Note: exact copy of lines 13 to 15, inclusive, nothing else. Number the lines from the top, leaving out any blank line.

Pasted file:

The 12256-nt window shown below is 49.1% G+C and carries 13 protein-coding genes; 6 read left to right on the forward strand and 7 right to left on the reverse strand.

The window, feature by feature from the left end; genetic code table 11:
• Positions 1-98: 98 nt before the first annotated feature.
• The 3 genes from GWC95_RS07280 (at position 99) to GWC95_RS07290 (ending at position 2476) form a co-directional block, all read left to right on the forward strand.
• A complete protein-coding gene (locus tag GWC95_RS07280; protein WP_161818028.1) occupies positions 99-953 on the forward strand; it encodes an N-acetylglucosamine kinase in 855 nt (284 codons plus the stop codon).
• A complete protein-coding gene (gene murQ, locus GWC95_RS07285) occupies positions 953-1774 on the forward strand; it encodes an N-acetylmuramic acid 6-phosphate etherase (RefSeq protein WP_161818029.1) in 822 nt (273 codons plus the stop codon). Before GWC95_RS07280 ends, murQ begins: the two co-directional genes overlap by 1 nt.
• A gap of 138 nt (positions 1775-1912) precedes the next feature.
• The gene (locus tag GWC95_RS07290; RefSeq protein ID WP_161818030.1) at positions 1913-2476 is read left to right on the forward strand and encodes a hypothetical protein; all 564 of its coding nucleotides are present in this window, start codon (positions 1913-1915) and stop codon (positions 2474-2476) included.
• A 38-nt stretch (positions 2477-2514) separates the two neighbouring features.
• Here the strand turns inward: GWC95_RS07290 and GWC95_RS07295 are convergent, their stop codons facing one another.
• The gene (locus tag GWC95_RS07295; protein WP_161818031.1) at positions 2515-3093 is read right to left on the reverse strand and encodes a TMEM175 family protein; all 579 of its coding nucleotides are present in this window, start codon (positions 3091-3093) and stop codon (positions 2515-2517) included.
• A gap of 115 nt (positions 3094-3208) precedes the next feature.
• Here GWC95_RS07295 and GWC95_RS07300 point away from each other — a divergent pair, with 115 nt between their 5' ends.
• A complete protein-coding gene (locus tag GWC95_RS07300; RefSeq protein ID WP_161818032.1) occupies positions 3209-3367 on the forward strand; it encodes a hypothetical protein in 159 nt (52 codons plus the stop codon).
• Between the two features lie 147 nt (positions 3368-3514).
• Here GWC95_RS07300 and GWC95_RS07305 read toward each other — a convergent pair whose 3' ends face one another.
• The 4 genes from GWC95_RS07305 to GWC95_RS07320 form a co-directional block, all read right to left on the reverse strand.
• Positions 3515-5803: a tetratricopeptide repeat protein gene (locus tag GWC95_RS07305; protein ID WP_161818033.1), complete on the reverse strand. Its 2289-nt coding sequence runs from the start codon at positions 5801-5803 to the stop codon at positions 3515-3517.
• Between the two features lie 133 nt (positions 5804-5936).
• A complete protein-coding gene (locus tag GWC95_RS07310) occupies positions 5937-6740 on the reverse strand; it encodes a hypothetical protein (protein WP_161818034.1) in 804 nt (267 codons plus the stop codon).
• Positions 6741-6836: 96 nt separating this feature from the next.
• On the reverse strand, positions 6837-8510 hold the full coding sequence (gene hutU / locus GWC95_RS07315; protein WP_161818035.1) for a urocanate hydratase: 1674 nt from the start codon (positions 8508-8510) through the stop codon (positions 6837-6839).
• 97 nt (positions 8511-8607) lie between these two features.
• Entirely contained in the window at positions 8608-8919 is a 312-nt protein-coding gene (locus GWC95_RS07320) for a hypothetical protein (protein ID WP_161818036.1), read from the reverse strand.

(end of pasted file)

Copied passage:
• Here GWC95_RS07295 and GWC95_RS07300 point away from each other — a divergent pair, with 115 nt between their 5' ends.
• A complete protein-coding gene (locus tag GWC95_RS07300; RefSeq protein ID WP_161818032.1) occupies positions 3209-3367 on the forward strand; it encodes a hypothetical protein in 159 nt (52 codons plus the stop codon).
• Between the two features lie 147 nt (positions 3368-3514).